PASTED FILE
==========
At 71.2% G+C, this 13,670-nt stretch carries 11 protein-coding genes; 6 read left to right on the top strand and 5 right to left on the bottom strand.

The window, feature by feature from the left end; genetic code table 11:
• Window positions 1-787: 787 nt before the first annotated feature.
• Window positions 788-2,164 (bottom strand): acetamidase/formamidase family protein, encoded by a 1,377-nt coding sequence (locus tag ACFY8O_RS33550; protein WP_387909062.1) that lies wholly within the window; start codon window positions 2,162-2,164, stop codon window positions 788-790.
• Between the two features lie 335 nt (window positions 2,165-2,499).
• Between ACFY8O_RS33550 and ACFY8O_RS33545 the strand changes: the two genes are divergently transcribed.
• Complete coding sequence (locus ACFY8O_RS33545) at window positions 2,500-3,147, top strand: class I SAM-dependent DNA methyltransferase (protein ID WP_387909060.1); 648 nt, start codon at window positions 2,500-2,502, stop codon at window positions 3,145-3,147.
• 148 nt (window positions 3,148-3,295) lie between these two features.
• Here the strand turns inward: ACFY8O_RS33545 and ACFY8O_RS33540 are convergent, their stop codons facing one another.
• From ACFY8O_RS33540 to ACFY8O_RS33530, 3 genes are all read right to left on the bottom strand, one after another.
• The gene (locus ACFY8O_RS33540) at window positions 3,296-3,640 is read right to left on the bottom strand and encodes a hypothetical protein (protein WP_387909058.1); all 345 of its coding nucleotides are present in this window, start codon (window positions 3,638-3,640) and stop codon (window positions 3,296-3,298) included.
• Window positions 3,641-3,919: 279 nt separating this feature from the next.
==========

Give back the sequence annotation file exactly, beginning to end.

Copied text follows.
At 71.2% G+C, this 13,670-nt stretch carries 11 protein-coding genes; 6 read left to right on the top strand and 5 right to left on the bottom strand.

The window, feature by feature from the left end; genetic code table 11:
• Window positions 1-787: 787 nt before the first annotated feature.
• Window positions 788-2,164 (bottom strand): acetamidase/formamidase family protein, encoded by a 1,377-nt coding sequence (locus tag ACFY8O_RS33550; protein WP_387909062.1) that lies wholly within the window; start codon window positions 2,162-2,164, stop codon window positions 788-790.
• Between the two features lie 335 nt (window positions 2,165-2,499).
• Between ACFY8O_RS33550 and ACFY8O_RS33545 the strand changes: the two genes are divergently transcribed.
• Complete coding sequence (locus ACFY8O_RS33545) at window positions 2,500-3,147, top strand: class I SAM-dependent DNA methyltransferase (protein ID WP_387909060.1); 648 nt, start codon at window positions 2,500-2,502, stop codon at window positions 3,145-3,147.
• 148 nt (window positions 3,148-3,295) lie between these two features.
• Here the strand turns inward: ACFY8O_RS33545 and ACFY8O_RS33540 are convergent, their stop codons facing one another.
• From ACFY8O_RS33540 to ACFY8O_RS33530, 3 genes are all read right to left on the bottom strand, one after another.
• The gene (locus ACFY8O_RS33540) at window positions 3,296-3,640 is read right to left on the bottom strand and encodes a hypothetical protein (protein WP_387909058.1); all 345 of its coding nucleotides are present in this window, start codon (window positions 3,638-3,640) and stop codon (window positions 3,296-3,298) included.
• Window positions 3,641-3,919: 279 nt separating this feature from the next.